Wednesday, May 20, 2015

'The Flannelettes' at the King's Head Theatre, 19th May 2015

The vocal power and attitude of Motown is often in curious opposition to the lyrical content. Strong, bold and dynamic women strut across the stage, yet all too often they're plaintively offering themselves in submission to their men, asking Will You Still Love Me Tomorrow?, explaining that they Ain't Too Proud To Beg and even to the the masochistic self-justification of He Hit Me (It Felt Like a Kiss). 

This weird dichotomy frames Richard Cameron's new play The FlannelettesSet in a Yorkshire mining village, the show centres on a shelter for women escaping domestic abuse. This safe haven is run by the kind and practical social worker Brenda (Suzan Sylvester), part therapist, part best friend and part mother to all those that need her services. Just arriving (and sporting a painful looking black eye) is Jean (Celia Robertson), who's escaping nearly 20 years of mental and physical abuse. Hovering at the periphery are two men; pawnbroker and sometime drag queen George (Geoff Leesley) and hapless Community Support Officer Jim (James Hornsby).

Also arriving is Brenda's niece Delie (Emma Hook), lead singer of the titular Flannelettes. Delie is a curious character; described as having the body of a 22 year old and the mind of a 12 year old. She works as a litter picker for the council and is so fastidious about her work that she's just received a trophy from the Mayor. The characters exists in a curiously honest limbo, blurting out whatever's on her mind and simply trying to do what little good in the world she can.

But shit is about to go down. We're introduced to the fragile Roma (Holly Campbell) - coerced into prostitution by her manipulative drug dealer boyfriend. Soon events are piling on top of one another, exposing the squalid seam of abuse, corrupt and sexual exploitation that lurks just below the surface of society.

The Flannelettes isn't an easy watch. There's several deeply uncomfortable passages that recount horrific instances of physical and sexual abuse. These are all the more powerful for being told in retrospect, implicating the audience by forcing us to stage them in our imaginations. This is underlined by some disturbingly effective makeup work; angry purple bruises suddenly appearing and gradually healing - horrible patterns of smashed capillaries shifting across the character's faces like cumulonimbus clouds across the sky.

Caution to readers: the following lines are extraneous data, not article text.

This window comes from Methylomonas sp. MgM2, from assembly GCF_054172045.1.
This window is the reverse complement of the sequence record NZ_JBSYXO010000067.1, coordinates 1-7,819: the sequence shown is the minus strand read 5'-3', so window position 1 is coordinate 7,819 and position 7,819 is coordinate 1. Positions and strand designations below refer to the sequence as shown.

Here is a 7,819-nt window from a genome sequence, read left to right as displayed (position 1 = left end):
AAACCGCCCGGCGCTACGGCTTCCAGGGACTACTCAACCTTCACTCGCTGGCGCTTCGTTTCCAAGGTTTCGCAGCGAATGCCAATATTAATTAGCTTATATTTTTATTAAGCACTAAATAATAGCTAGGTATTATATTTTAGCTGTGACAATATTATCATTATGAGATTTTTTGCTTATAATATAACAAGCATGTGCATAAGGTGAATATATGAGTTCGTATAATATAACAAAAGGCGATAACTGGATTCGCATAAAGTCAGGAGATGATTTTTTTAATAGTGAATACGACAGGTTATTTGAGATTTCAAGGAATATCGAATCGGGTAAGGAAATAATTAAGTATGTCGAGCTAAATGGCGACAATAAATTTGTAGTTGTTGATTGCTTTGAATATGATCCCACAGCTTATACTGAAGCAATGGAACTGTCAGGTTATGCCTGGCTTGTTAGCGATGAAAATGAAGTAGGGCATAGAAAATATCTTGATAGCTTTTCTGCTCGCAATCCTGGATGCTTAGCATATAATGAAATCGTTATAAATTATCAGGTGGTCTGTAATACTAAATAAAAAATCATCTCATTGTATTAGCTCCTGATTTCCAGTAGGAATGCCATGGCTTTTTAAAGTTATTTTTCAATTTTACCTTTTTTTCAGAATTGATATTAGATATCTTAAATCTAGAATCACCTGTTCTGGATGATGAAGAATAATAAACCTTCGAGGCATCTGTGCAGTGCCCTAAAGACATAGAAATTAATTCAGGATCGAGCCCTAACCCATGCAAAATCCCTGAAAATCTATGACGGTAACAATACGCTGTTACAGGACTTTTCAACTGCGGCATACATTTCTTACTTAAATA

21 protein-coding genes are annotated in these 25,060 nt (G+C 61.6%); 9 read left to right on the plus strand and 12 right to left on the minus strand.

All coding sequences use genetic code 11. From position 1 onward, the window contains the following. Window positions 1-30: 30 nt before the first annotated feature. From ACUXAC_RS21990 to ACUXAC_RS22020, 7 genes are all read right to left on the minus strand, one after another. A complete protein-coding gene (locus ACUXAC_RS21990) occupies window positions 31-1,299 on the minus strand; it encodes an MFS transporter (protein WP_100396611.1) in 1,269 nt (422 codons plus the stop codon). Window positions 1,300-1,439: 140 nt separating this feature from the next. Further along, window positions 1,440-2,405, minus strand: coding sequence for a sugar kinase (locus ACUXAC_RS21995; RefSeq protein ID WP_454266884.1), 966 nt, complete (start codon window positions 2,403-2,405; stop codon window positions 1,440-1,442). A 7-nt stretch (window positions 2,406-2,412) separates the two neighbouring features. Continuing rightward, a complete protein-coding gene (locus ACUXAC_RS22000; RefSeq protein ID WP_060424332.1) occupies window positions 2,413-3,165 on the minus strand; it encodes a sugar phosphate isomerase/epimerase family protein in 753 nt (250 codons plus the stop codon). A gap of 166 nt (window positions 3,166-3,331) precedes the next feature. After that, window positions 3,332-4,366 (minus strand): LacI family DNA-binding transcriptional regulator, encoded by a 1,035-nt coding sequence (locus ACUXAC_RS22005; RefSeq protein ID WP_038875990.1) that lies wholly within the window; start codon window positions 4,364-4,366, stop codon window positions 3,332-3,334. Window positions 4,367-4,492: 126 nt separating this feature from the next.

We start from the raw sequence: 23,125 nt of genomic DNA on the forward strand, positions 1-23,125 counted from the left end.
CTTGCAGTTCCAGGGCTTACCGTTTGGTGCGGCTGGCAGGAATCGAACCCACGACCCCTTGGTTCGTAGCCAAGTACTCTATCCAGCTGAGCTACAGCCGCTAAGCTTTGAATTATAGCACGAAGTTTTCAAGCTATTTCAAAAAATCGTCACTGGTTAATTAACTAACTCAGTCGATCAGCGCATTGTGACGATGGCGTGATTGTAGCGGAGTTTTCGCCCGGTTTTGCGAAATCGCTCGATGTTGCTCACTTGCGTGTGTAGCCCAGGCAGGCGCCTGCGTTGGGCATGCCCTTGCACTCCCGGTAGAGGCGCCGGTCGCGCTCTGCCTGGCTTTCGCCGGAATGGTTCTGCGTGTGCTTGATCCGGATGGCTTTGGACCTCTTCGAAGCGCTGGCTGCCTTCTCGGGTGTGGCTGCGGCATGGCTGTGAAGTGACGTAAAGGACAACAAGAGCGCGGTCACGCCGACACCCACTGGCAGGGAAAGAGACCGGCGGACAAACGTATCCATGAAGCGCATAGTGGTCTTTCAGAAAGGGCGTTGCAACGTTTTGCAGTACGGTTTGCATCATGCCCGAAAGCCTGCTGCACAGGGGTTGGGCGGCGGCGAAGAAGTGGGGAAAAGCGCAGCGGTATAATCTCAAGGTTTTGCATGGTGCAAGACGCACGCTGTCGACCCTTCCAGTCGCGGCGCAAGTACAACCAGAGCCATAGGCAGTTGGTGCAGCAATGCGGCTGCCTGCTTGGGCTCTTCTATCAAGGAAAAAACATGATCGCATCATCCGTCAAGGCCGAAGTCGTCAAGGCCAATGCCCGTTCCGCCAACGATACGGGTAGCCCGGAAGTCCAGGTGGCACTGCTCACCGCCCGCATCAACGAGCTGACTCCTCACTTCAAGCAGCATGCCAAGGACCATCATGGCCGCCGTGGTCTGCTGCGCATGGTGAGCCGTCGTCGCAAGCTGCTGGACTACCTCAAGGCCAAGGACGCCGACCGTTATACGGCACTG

Cameron is also successful in conveying the psychology of abuse; grappling with the paradox of women remaining devoted to men that have knocked seven shades of shit out of them. It's an incredibly thorny issue - the instinctive reaction to a character happily returning to a man that fractured their skull and literally dumped them in the rubbish is to assume she's utterly deluded. Yet The Flannelettes explores this intelligently; showing us the mental processes by which you can become convinced that your abuse is due to your failings and that you can do better.

This isn't exactly the feel good stage hit of the summer, but these are the kinds of important issues that theatre should be tackling. The show is aided by some juicily complex performances, particularly Emma Hook's Delie, who occupies a weird no-man's land between childhood and maturity. Also excellent is Celie Robertson, who throws many class subtleties into her performance, gently separating her from the rest. 

That said, for all its intelligence and social conscience, this is a rather unimaginatively staged production. A great deal of scenes are two person conversations, generally blocked in an  static fashion with the characters parked in position or sat behind a table. More problems come in some quite clumsy scene transitions, which, considering that this is mostly set in one location and the scenery consists of a table and chairs, seem bizarrely awkward. There came a point when I closed my eyes and imagined this as a Radio 4 Drama of the Week, which it may as well be in this form.

It's unfortunate that The Flannelettes stumbles a bit with regards to staging. There's a remarkably clear-eyed thesis on the links between economic depression and a rise in common cruelty tucked away in here, and for brief moments the power of this shines through the morass. Similarly, the 'Greek chorus' of Motown is a fine idea, but proves to be a seriously undeveloped one. A worthwhile experience but far from an essential one.


The Flannelettes is at the King’s Head Theatre, Upper Street, Islington until 6 June, evenings at 7pm. Tickets here.

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